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Another note–the wood here is very light. I’m positive that on a darker wood many of the imperfections and repairs would have blended into the grain. But here I’m stuck with repaired cracks and voids that are much darker than the surrounding wood.

Written by Michelle at 3:22 pm      Comments (2)  Permalink
Categories: House & Garden  

Friday, February 10, 2017

Project Update: Chairs

(First post here.)

The project is moving apace. Two chairs are finished, two are waiting the arrival of the clear epoxy I ordered.

First, what was hiding when I went to recover the seats:

Oh. Well.   Now I'm thinking I'll leave these old layers for a future surprise.

I found three different fabrics.

Of course I left them underneath for the next person to go WTF?

I did NOT strip the wood, just thoroughly cleaned and sanded. Here’s part of a quick cleaning:

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The two chairs that were finished were simply coated with a water-based polyurethane. I’m going to have to purchase a small can of light oak stain for parts of the two remaining chairs that I’m repairing.

Here is the chair that has the busted back. I am super nervous about how the repairs will turn out, but I realized it can’t be worse than how it was. Plus, someone cracked the end of a support bar while working with the legs. (That someone is NOT ME.)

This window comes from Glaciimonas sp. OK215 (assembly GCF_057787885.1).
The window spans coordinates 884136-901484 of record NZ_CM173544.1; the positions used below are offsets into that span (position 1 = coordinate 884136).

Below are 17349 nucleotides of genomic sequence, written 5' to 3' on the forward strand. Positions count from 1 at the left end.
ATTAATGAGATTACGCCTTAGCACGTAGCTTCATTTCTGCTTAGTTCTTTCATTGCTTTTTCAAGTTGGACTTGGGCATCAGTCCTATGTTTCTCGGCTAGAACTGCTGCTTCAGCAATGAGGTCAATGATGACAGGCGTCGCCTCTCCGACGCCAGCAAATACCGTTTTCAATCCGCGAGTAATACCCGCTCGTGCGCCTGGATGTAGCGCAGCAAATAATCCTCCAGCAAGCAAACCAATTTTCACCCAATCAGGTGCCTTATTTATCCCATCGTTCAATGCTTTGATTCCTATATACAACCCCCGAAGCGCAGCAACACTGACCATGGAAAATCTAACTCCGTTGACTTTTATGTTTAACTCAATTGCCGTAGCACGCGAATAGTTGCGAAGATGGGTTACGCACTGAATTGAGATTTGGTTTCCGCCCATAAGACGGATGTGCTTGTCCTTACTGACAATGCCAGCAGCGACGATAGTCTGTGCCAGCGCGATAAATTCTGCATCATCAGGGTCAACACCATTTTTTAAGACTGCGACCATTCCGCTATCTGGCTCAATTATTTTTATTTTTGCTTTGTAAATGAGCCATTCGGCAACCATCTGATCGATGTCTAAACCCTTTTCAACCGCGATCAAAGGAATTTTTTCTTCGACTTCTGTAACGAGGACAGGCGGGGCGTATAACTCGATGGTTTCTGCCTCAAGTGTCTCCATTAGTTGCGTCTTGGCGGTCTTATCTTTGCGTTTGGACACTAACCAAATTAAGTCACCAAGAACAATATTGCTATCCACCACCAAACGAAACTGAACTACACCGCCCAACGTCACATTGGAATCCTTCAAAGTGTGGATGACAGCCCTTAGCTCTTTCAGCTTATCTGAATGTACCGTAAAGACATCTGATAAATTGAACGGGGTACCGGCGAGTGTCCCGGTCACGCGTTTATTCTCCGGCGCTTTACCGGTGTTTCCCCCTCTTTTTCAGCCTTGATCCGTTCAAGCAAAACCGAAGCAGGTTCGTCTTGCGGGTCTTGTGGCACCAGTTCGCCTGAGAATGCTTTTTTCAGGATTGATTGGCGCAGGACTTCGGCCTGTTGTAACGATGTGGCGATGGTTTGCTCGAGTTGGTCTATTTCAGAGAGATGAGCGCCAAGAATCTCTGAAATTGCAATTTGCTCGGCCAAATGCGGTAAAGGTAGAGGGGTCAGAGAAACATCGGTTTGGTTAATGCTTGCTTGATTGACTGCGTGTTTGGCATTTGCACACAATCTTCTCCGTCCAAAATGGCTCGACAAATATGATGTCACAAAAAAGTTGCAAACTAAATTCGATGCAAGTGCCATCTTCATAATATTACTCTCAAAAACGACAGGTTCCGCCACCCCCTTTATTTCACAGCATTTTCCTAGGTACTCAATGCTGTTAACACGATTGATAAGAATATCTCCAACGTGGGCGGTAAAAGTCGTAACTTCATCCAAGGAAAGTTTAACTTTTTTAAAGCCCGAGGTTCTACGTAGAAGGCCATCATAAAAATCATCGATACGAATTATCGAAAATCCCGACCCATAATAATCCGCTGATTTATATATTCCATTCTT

So, I'm doing this.

The clear epoxy should arrive Monday, so I can stain the pieces I sanded over the weekend and they should be ready for the epoxy then.

And here is a finished chair!

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My goal was simply to recover the seats, and add a layer of protection to the wood.

Next week, we’ll see how the repairs go. But if you hear a lot of cursing, you’ll know it’s not going well.

Written by Michelle at 2:40 pm      Comments (0)  Permalink
Categories: House & Garden  

Wednesday, February 1, 2017

Project: Kitchen Chairs

This one is going to be a little more complicated.

I inherited Grandmom’s kitchen table and chairs. She said that they were “antique” when she and Popbo were given them by one of his aunts, who had the set in her attic (or perhaps basement).

Popbo refinished the set, and then they were used every day. Over the years chairs broke and were repaired with greater or lesser degrees of skill (depending upon who was doing the fixing). When they started to get unstable, and she was afraid one might fall apart while she was using it, we used L brackets to brace them up, and at the same time recovered the seats, and that’s how things have been since–the late 90s probably.